In February 2005, CMS agreed to include these codes in the Five-Year Review. It then asked the relative-value scale update committee (RUC)—comprised of individuals appointed by physician specialty organizations, including ACP—to recommend a work RVU for each E/M service code.
From August 2005 to February 2006, the RUC deliberated the appropriate value for the E/M services using the standard process it established to determine work RVU recommendations for services and procedures in the CMS' Five-Year Review.
During this time, ACP led the coalition to convince the RUC to recommend significant increases in the work RVU for many E/M service codes, with some of the largest increases for services that internists provide most frequently.
To bolster confidence in its evidence, the coalition surveyed physician-members using the standard RUC survey to quantify the amount of physician work currently involved in providing each E/M service. It also used additional information—comparison to other RBRVS services, statistics, other national survey data and literature—to develop a work RVU recommendation for each E/M service.
The efforts paid off: The RUC ultimately decided that the evidence warranted the increases.
The CMS decision
The CMS paid attention. In June 2006, it proposed the RUC-recommended E/M service work RVUs. CMS will consider the comments it receives from the public on its proposal and publish a final decision on the 2007 work RVUs this November.
If implemented, those recommendations would lead to the largest revisions CMS has ever made to E/M services. However, there are two caveats related to how the work RVU changes translate into payments:
First, the Medicare payment will not increase by the same percentage of the work RVU increase because the work RVU, on average, accounts for only 55% of the total RVU. The RVU for practice expense and the cost of malpractice liability insurance account for the remaining 45%.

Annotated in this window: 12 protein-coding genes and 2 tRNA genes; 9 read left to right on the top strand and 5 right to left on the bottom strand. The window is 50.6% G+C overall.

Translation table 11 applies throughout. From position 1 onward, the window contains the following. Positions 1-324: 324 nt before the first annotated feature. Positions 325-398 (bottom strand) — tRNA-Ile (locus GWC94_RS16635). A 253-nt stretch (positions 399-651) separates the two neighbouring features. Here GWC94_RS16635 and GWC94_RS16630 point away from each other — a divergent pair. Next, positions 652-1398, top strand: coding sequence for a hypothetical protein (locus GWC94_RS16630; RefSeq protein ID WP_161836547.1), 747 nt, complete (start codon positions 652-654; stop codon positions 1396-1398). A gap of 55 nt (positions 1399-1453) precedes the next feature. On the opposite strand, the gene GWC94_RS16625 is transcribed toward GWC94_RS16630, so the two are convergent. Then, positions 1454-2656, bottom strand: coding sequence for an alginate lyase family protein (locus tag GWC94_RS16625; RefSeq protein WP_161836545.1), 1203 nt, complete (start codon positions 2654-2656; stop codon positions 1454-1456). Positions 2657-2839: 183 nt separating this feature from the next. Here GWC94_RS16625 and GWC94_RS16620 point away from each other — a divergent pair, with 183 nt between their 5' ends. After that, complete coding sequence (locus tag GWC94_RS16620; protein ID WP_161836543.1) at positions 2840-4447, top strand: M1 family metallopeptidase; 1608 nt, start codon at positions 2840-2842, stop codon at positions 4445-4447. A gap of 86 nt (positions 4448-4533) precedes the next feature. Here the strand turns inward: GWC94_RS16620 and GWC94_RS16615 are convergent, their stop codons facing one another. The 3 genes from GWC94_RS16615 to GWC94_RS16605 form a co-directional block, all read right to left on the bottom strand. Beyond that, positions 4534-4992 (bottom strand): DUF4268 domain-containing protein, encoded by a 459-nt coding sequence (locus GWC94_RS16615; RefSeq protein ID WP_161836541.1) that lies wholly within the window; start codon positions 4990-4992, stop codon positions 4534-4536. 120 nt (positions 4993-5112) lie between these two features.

Second, the law requires CMS to make all changes to the RBRVS “budget neutral,” meaning that RVU changes cannot result in any new Medicare Part B spending. Consequently, the agency is proposing an approximately 5% reduction to the Medicare payment for each physician service to offset the $4 billion in increased spending that would result from the E/M changes. Internists will benefit despite this 5% offset since key E/M service payments will increase well above that amount. Not only will key Medicare payments increase, but the College also expects private users to use some form of the RBRVS that would increase their payments as well.
The proposed increases are an important part of the College's multi-faceted efforts to ensure appropriate recognition—and pay—for internists' services.
We believe that this component, assuming CMS implements it in 2007, will provide a bridge that will ease some of the proverbial traffic congestion and improve internists’ practice environment.
A tool that allows ACP members to project how the Centers for Medicare and Medicaid Services' changes to evaluation and management services will affect their Medicare revenue is available online.
Brett Baker is director of Regulatory and Insurer Affairs in ACP's Washington, D.C. office.